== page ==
I've been spending a lot of time with ginger lately. Between adding it to stir-fries or using it to make tea, I've learned a lot about manipulating its flavor level to get the desired outcome. I've learned when and how to use it — and as a result, my hand of ginger is seeing a new life in the kitchen.
There are many ways to manipulate the flavor of ginger. How it's cut impacts the amount of oil released, which affects the amount of ginger flavor you can harness. But beyond the cut, the presence or absence of heat impacts the type of flavor ginger imparts.
Raw Ginger = Fresh and Fiery
Raw ginger contains a chemical compound known as gingerol. It's responsible for the sweet, throaty burn you get when you drink fresh ginger beer or fizzy kombucha, or pop a bit of fresh ginger in your mouth. Gingerol is closely related to capsaicin, the compound that gives chiles their spiciness — hence the similar burn. This close relation is a clue as how to best use fresh ginger to your advantage. Think of it like a chile pepper, adding it to dishes that need a serious kick. If you want to capitalize on ginger's burn, use it fresh and mince it finely.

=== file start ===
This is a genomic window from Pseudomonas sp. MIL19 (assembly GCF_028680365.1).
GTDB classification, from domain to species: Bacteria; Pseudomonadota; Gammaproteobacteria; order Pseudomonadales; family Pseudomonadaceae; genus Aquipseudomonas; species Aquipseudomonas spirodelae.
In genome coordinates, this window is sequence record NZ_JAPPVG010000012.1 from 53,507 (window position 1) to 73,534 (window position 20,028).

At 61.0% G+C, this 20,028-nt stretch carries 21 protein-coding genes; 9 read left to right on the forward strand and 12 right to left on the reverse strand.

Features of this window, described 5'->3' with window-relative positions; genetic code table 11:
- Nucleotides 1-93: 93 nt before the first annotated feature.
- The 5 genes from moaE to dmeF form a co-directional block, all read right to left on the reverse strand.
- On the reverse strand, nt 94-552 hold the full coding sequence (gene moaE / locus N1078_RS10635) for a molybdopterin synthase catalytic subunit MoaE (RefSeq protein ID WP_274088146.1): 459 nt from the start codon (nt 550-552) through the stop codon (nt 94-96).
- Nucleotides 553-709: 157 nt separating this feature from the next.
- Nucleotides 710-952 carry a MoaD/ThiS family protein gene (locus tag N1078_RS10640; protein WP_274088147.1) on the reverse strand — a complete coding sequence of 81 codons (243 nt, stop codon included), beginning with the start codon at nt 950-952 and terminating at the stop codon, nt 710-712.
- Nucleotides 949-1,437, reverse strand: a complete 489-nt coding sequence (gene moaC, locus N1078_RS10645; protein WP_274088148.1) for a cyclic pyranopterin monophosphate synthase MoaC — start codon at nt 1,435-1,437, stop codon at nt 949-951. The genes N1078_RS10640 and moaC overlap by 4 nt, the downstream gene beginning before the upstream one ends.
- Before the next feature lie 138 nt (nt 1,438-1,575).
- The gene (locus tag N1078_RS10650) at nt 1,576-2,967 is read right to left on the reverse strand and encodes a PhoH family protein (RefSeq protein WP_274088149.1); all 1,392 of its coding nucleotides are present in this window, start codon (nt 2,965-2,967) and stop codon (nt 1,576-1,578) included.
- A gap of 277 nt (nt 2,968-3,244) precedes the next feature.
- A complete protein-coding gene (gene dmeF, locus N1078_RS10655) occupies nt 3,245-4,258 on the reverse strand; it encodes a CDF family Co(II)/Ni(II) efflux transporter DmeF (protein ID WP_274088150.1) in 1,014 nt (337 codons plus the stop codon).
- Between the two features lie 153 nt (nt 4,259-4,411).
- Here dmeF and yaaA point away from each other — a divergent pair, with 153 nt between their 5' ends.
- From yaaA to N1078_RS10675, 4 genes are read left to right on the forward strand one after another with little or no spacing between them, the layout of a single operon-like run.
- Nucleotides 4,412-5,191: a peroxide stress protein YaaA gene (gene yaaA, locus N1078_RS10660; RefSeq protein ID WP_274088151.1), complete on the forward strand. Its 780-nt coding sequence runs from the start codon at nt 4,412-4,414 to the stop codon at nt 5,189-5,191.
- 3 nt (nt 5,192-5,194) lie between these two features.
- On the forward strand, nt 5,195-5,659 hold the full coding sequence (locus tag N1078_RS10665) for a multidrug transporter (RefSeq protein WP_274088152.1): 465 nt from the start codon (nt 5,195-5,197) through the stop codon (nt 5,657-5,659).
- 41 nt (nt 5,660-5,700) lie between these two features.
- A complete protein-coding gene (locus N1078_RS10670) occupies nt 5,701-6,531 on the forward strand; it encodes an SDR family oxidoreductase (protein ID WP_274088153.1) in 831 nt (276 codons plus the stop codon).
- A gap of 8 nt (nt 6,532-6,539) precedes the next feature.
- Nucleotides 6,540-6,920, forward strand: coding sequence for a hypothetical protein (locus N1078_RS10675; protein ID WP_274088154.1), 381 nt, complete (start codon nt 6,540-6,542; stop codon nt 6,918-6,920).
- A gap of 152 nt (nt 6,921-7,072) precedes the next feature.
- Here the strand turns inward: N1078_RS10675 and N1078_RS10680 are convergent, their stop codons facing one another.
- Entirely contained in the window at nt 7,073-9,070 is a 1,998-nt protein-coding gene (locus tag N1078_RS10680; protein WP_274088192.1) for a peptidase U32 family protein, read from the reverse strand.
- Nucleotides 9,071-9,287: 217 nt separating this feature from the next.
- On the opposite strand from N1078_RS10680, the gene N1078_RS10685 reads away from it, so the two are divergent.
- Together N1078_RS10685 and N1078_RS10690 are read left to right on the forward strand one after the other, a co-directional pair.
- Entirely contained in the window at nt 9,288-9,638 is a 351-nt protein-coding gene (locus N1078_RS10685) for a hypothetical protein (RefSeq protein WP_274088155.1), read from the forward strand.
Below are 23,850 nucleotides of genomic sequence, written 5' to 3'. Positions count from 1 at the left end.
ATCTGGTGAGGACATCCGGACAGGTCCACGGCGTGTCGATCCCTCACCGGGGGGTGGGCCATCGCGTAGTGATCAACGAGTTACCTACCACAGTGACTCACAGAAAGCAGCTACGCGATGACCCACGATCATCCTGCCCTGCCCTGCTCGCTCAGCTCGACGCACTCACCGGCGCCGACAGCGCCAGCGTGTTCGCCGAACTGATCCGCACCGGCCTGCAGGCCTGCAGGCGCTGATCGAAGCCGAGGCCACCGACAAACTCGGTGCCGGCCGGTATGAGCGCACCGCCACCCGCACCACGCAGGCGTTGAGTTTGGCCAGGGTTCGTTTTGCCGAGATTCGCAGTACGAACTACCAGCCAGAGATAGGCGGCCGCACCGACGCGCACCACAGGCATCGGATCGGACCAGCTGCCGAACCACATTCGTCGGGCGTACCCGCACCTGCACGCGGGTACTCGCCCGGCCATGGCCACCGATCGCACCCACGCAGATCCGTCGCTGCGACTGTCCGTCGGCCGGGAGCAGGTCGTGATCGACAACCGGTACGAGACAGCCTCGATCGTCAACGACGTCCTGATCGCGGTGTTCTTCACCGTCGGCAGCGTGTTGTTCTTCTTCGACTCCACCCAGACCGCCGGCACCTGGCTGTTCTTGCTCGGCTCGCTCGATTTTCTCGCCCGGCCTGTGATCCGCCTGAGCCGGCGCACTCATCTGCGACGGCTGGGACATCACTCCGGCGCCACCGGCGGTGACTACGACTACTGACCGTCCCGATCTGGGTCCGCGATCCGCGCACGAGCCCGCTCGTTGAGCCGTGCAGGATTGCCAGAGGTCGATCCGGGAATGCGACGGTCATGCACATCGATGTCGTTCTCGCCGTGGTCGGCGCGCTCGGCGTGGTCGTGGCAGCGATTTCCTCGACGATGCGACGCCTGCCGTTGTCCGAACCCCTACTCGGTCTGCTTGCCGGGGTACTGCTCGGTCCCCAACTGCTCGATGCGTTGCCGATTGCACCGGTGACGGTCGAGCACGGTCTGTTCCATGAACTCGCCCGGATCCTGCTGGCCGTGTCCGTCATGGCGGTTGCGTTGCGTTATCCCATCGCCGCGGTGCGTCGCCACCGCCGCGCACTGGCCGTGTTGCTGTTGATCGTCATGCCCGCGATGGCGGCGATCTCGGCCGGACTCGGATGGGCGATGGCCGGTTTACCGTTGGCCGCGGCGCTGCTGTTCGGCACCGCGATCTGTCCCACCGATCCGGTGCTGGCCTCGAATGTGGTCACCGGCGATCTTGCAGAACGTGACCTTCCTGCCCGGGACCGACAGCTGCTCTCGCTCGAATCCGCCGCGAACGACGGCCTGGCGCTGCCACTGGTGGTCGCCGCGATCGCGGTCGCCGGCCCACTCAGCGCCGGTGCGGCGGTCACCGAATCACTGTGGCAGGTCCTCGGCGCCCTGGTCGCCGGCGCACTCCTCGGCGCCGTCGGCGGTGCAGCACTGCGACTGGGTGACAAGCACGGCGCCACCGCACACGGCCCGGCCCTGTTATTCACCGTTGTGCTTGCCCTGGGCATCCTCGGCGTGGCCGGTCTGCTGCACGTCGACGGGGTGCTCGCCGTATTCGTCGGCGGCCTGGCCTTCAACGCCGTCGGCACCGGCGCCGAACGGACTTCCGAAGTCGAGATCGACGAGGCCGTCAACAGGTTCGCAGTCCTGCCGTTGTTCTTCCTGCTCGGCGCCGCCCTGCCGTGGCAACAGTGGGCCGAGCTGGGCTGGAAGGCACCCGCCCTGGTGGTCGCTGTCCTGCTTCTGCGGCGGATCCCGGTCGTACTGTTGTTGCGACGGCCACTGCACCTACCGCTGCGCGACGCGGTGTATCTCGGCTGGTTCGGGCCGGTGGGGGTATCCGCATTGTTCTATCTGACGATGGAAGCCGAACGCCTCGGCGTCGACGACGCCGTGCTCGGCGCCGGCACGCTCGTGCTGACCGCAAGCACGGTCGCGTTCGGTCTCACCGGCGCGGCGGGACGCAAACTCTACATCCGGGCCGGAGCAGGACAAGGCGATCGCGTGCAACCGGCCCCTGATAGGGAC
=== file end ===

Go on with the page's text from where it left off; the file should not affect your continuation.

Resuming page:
Fresh and Fiery Ginger Recipes
Ginger + Heat = Mellow and Sweet
Once ginger hits the heat, gingerol does a little dance and changes into zingerone. Zingerone ditches the affiliation to chile peppers and decides to take a page from vanilla's book, giving cooked ginger a sweeter, highly aromatic quality. The distinctive sweet gingery scent of gingerbread, gingersnaps, and even ginger tea is all thanks to zingerone.
The bite of ginger is still present after you cook it, but it's nowhere near as potent as raw ginger. To further tame the burn of cooked ginger, opt for larger cuts. Cut the ginger into coins to perfume a dish with a light ginger flavor with little-to-no burn.
Sweet and Mellow Ginger Recipes
Like It Really, Really Hot? Dried Ginger Is for You
Love the flavor of raw ginger but want to take it to the next level of flavor and heat? Dried ginger is just the ticket. Gingerol undergoes another change during the dehydration process, transforming into the compound shogaol. This causes the spice level to double. So if you really enjoy the burn of fresh ginger and want even more, dehydrate your ginger and mince it or even grind it for an extremely potent and powerful flavoring. A pinch of that in a chili would really bring the heat.
(Image credits: Gayvoronskaya_Yana/Shutterstock)